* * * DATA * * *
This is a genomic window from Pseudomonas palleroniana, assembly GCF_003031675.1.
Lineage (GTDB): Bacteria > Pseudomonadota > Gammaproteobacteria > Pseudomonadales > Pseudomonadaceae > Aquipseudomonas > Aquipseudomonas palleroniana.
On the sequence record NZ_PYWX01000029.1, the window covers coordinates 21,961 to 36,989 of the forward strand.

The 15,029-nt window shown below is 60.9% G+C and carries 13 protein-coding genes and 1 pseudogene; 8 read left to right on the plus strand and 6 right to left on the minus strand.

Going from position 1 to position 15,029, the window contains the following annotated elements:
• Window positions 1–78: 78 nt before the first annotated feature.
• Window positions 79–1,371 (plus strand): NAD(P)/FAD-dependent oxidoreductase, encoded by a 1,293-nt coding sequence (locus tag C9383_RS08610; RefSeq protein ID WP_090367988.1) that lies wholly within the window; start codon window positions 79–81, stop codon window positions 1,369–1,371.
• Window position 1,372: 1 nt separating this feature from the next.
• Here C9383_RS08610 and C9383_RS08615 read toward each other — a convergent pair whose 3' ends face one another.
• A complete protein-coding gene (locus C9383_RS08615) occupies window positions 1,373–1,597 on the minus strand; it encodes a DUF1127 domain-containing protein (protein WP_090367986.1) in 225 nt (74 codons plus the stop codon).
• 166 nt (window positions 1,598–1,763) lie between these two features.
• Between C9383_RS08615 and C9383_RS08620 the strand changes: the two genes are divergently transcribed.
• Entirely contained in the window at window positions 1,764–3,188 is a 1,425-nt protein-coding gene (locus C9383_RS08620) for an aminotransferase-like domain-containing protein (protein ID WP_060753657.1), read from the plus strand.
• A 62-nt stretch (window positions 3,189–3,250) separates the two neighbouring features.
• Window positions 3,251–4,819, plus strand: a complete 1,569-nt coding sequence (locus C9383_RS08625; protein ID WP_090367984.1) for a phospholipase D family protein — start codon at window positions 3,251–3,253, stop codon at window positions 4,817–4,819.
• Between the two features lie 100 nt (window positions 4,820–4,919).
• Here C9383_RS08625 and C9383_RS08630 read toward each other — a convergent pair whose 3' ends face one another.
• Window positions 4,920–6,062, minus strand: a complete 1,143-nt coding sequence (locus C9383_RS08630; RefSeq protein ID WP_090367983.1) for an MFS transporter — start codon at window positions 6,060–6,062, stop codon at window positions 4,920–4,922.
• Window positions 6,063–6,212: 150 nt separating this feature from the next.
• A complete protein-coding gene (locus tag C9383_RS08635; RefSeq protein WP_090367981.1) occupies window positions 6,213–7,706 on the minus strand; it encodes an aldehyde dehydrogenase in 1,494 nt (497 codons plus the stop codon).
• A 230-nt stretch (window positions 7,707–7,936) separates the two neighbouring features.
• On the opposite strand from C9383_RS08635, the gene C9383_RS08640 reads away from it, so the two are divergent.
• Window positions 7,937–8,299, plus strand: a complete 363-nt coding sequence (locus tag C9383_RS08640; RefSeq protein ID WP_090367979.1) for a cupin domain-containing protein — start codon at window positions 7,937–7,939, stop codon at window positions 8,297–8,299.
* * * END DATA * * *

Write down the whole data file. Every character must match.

This is a genomic window from Pseudomonas palleroniana, assembly GCF_003031675.1.
Lineage (GTDB): Bacteria > Pseudomonadota > Gammaproteobacteria > Pseudomonadales > Pseudomonadaceae > Aquipseudomonas > Aquipseudomonas palleroniana.
On the sequence record NZ_PYWX01000029.1, the window covers coordinates 21,961 to 36,989 of the forward strand.

The 15,029-nt window shown below is 60.9% G+C and carries 13 protein-coding genes and 1 pseudogene; 8 read left to right on the plus strand and 6 right to left on the minus strand.

Going from position 1 to position 15,029, the window contains the following annotated elements:
• Window positions 1–78: 78 nt before the first annotated feature.
• Window positions 79–1,371 (plus strand): NAD(P)/FAD-dependent oxidoreductase, encoded by a 1,293-nt coding sequence (locus tag C9383_RS08610; RefSeq protein ID WP_090367988.1) that lies wholly within the window; start codon window positions 79–81, stop codon window positions 1,369–1,371.
• Window position 1,372: 1 nt separating this feature from the next.
• Here C9383_RS08610 and C9383_RS08615 read toward each other — a convergent pair whose 3' ends face one another.
• A complete protein-coding gene (locus C9383_RS08615) occupies window positions 1,373–1,597 on the minus strand; it encodes a DUF1127 domain-containing protein (protein WP_090367986.1) in 225 nt (74 codons plus the stop codon).
• 166 nt (window positions 1,598–1,763) lie between these two features.
• Between C9383_RS08615 and C9383_RS08620 the strand changes: the two genes are divergently transcribed.
• Entirely contained in the window at window positions 1,764–3,188 is a 1,425-nt protein-coding gene (locus C9383_RS08620) for an aminotransferase-like domain-containing protein (protein ID WP_060753657.1), read from the plus strand.
• A 62-nt stretch (window positions 3,189–3,250) separates the two neighbouring features.
• Window positions 3,251–4,819, plus strand: a complete 1,569-nt coding sequence (locus C9383_RS08625; protein ID WP_090367984.1) for a phospholipase D family protein — start codon at window positions 3,251–3,253, stop codon at window positions 4,817–4,819.
• Between the two features lie 100 nt (window positions 4,820–4,919).
• Here C9383_RS08625 and C9383_RS08630 read toward each other — a convergent pair whose 3' ends face one another.
• Window positions 4,920–6,062, minus strand: a complete 1,143-nt coding sequence (locus C9383_RS08630; RefSeq protein ID WP_090367983.1) for an MFS transporter — start codon at window positions 6,060–6,062, stop codon at window positions 4,920–4,922.
• Window positions 6,063–6,212: 150 nt separating this feature from the next.
• A complete protein-coding gene (locus tag C9383_RS08635; RefSeq protein WP_090367981.1) occupies window positions 6,213–7,706 on the minus strand; it encodes an aldehyde dehydrogenase in 1,494 nt (497 codons plus the stop codon).
• A 230-nt stretch (window positions 7,707–7,936) separates the two neighbouring features.
• On the opposite strand from C9383_RS08635, the gene C9383_RS08640 reads away from it, so the two are divergent.
• Window positions 7,937–8,299, plus strand: a complete 363-nt coding sequence (locus tag C9383_RS08640; RefSeq protein ID WP_090367979.1) for a cupin domain-containing protein — start codon at window positions 7,937–7,939, stop codon at window positions 8,297–8,299.